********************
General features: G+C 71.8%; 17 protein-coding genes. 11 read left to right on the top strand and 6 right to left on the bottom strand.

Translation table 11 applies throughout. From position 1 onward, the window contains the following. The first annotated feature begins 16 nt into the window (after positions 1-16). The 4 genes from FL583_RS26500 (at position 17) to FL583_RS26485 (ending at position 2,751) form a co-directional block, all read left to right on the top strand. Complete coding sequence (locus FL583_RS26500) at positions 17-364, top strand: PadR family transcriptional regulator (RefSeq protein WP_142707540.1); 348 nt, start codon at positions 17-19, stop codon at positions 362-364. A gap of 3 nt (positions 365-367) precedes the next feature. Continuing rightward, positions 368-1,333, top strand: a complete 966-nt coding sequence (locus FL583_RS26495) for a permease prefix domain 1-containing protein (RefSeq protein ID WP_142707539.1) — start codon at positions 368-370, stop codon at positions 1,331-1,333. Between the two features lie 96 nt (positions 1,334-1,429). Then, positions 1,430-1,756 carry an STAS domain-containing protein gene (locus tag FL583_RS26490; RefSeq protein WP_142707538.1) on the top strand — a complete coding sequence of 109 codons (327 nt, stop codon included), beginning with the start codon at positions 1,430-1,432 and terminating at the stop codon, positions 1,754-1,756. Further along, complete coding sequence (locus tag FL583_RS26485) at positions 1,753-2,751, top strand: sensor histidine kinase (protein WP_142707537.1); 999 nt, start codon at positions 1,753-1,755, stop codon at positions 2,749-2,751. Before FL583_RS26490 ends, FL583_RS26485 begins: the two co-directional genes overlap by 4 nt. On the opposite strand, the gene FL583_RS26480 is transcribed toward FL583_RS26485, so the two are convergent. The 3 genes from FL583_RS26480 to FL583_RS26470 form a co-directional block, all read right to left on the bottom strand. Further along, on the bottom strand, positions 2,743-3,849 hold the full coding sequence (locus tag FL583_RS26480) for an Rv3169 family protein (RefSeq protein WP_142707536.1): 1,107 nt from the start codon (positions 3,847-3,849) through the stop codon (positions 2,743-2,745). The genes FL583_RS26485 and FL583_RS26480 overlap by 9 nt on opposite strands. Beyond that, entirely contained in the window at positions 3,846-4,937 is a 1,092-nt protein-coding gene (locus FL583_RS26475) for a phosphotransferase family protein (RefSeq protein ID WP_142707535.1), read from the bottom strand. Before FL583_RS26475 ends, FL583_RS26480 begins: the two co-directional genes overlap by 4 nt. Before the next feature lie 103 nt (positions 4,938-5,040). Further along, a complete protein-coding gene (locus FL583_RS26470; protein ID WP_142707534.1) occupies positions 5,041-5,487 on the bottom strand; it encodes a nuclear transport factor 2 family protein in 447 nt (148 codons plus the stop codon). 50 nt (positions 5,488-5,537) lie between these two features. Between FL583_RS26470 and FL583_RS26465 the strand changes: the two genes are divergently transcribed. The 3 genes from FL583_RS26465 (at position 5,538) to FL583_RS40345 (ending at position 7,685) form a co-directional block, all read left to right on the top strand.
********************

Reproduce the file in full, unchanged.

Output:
General features: G+C 71.8%; 17 protein-coding genes. 11 read left to right on the top strand and 6 right to left on the bottom strand.

Translation table 11 applies throughout. From position 1 onward, the window contains the following. The first annotated feature begins 16 nt into the window (after positions 1-16). The 4 genes from FL583_RS26500 (at position 17) to FL583_RS26485 (ending at position 2,751) form a co-directional block, all read left to right on the top strand. Complete coding sequence (locus FL583_RS26500) at positions 17-364, top strand: PadR family transcriptional regulator (RefSeq protein WP_142707540.1); 348 nt, start codon at positions 17-19, stop codon at positions 362-364. A gap of 3 nt (positions 365-367) precedes the next feature. Continuing rightward, positions 368-1,333, top strand: a complete 966-nt coding sequence (locus FL583_RS26495) for a permease prefix domain 1-containing protein (RefSeq protein ID WP_142707539.1) — start codon at positions 368-370, stop codon at positions 1,331-1,333. Between the two features lie 96 nt (positions 1,334-1,429). Then, positions 1,430-1,756 carry an STAS domain-containing protein gene (locus tag FL583_RS26490; RefSeq protein WP_142707538.1) on the top strand — a complete coding sequence of 109 codons (327 nt, stop codon included), beginning with the start codon at positions 1,430-1,432 and terminating at the stop codon, positions 1,754-1,756. Further along, complete coding sequence (locus tag FL583_RS26485) at positions 1,753-2,751, top strand: sensor histidine kinase (protein WP_142707537.1); 999 nt, start codon at positions 1,753-1,755, stop codon at positions 2,749-2,751. Before FL583_RS26490 ends, FL583_RS26485 begins: the two co-directional genes overlap by 4 nt. On the opposite strand, the gene FL583_RS26480 is transcribed toward FL583_RS26485, so the two are convergent. The 3 genes from FL583_RS26480 to FL583_RS26470 form a co-directional block, all read right to left on the bottom strand. Further along, on the bottom strand, positions 2,743-3,849 hold the full coding sequence (locus tag FL583_RS26480) for an Rv3169 family protein (RefSeq protein WP_142707536.1): 1,107 nt from the start codon (positions 3,847-3,849) through the stop codon (positions 2,743-2,745). The genes FL583_RS26485 and FL583_RS26480 overlap by 9 nt on opposite strands. Beyond that, entirely contained in the window at positions 3,846-4,937 is a 1,092-nt protein-coding gene (locus FL583_RS26475) for a phosphotransferase family protein (RefSeq protein ID WP_142707535.1), read from the bottom strand. Before FL583_RS26475 ends, FL583_RS26480 begins: the two co-directional genes overlap by 4 nt. Before the next feature lie 103 nt (positions 4,938-5,040). Further along, a complete protein-coding gene (locus FL583_RS26470; protein ID WP_142707534.1) occupies positions 5,041-5,487 on the bottom strand; it encodes a nuclear transport factor 2 family protein in 447 nt (148 codons plus the stop codon). 50 nt (positions 5,488-5,537) lie between these two features. Between FL583_RS26470 and FL583_RS26465 the strand changes: the two genes are divergently transcribed. The 3 genes from FL583_RS26465 (at position 5,538) to FL583_RS40345 (ending at position 7,685) form a co-directional block, all read left to right on the top strand.